So how is it that we can come to a point of peacefulness? The Bhagavad-gita tells us exactly how this needs to be done, and it means you need a revolution in your life. I mean a complete 180, or at least beginning that process. So in the second chapter, the 70th verse of the Bhagavad-gita, it says:
“A person who is not disturbed by the incessant flow of desires—that enter like rivers into the ocean which is ever being filled but always still—that person alone can achieve peace and not the man who strives to satisfy such desires.”
So this is just like, whoa this is an extraordinary idea, because we’re told when you feel empty, when you feel agitated, when you feel incomplete, go out and spend money. Buy something. Wear it. Eat it. Experience it—that then you’ll feel okay. And people actually think that they feel okay when they do these things. They’re not even cognisant of the fact that this so-called okay experience they’re having is so fleeting and so temporary and it doesn’t satisfy them, and that if we are going to come to a position of peace then one needs to tolerate the constant urges of the senses and the mind to be experiencing, to be consuming, to be engaging in so many different things. We need to find something of deeper meaning in our life.
And so this is all about, and the bottom line I guess, for that verse I read, it’s about learning both restraint and to live in with moderation, temperance, how to dial it back. Because if we don’t do this there’s no possibility of so-called saving the planet. It’s going to turn into a disastrous mess that people will be paying horrific prices for. Civilizations will go under if things keep moving at the rate that they’re moving. The only alternative is for people to begin to live differently.
As my spiritual master used to say and I mentioned, simple living and high thinking. Now it’s kind of the other way around. It’s high thinking and simple—I’m sorry: high living and simple thinking. I mean simple as in simpleton, not actually looking at things with clarity, being so naive and childish in—Pfoow! Social media! Some of these influ—it’s just like my God these people are so plastic. They’re so fake and so empty, what are you doing watching them? Really? Reality TV!
This directive towards—us directing our life towards temperance, to living more modestly and with restraint, there are two other verses in the Bhagavad-gita that deal with this. In speaking about how to become an actual yogi, Krishna, Lord Krishna says to Arjuna:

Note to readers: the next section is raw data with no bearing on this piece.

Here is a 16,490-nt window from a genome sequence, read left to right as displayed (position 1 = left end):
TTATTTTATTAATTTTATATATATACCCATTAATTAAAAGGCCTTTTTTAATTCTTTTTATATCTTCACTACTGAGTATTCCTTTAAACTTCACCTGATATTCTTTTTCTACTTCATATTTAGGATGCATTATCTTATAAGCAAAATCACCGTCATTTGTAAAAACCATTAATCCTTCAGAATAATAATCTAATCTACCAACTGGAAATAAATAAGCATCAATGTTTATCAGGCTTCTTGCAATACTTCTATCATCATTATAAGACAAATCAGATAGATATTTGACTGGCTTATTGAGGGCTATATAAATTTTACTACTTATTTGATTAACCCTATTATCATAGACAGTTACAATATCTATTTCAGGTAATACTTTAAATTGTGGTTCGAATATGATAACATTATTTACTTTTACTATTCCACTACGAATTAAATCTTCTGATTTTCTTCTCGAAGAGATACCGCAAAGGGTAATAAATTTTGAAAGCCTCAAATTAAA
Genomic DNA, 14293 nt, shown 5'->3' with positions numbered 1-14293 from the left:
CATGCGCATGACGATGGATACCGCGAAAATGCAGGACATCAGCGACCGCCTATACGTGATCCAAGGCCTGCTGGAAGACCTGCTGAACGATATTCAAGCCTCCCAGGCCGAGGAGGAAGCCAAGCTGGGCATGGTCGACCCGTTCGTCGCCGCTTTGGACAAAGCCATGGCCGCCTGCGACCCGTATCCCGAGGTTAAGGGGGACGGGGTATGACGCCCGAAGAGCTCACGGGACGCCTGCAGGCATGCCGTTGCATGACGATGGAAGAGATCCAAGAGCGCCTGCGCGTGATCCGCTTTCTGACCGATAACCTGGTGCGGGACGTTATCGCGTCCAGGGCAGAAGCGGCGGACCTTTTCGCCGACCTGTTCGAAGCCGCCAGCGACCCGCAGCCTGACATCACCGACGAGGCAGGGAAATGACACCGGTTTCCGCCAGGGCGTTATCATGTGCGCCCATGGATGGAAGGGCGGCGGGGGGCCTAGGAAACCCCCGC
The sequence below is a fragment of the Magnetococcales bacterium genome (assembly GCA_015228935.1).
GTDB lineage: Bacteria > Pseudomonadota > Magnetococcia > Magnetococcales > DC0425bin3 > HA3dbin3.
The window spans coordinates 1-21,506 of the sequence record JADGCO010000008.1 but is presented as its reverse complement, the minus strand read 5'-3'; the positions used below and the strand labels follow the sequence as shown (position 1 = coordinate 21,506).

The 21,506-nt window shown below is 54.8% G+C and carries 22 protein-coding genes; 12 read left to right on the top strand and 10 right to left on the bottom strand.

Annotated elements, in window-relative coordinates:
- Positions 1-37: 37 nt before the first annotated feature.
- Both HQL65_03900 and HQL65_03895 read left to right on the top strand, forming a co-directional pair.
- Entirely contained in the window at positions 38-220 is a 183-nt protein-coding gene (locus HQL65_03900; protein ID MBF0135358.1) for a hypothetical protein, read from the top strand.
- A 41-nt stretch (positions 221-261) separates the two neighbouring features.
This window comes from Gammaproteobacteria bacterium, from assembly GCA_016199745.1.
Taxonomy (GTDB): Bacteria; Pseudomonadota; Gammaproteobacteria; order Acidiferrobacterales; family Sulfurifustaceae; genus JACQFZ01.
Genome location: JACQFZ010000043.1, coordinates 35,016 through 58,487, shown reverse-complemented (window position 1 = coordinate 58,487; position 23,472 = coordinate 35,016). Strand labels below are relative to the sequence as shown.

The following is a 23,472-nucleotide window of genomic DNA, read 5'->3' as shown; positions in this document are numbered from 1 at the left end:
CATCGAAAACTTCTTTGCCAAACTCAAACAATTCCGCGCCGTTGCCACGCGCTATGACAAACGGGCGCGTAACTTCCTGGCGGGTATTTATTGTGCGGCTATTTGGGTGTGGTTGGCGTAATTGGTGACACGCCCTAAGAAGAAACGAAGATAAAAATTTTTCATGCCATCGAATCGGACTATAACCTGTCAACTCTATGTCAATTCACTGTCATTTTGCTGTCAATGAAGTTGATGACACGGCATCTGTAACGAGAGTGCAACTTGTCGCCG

“There is no possibility of one’s becoming a yogi, O Arjuna, if one eats too much, or eats too little, sleeps too much or does not sleep enough. He who is temperate in his habits of eating, sleeping, working and recreation can mitigate all material pains by practicing the yoga system.”
So this is a formula, and it’s based on the principle that if you are constantly agitating your mind and senses, continuously just feeding them, feeding them and feeding them you will not find peace. You will suffer from depressions, and anxieties, and feeling everything is so purposeless—that one needs to dial it back big time. We need to find another way forward, and it has to do with finding real meaning and purpose in life, a higher meaning and purpose, a spiritual meaning and purpose that deals with me, the spiritual being.
I mean it was just a couple of weeks ago we talked about the bird in the cage, where everybody’s polishing and decorating the cage and not feeding the bird. I mean this is what we’re talking about here. It’s the same principle. The need to live a more temperate lifestyle is of critical importance.
They have a word in the Vedic teachings and all of the yogic texts. It’s called atmarama. This word atma, it means the self, and it speaks to the spirit soul, this spiritual being within the body. And rama means to take pleasure in, or to enjoy. So a self satisfied person is an atmarama. They are satisfied within. They are engaging in a life that is fulfilling and satisfying, and because of that they’re not feeling any agitation to just consume and consume in order to keep economy afloat. So people were encouraged, in the Vedas, to become atmaramas.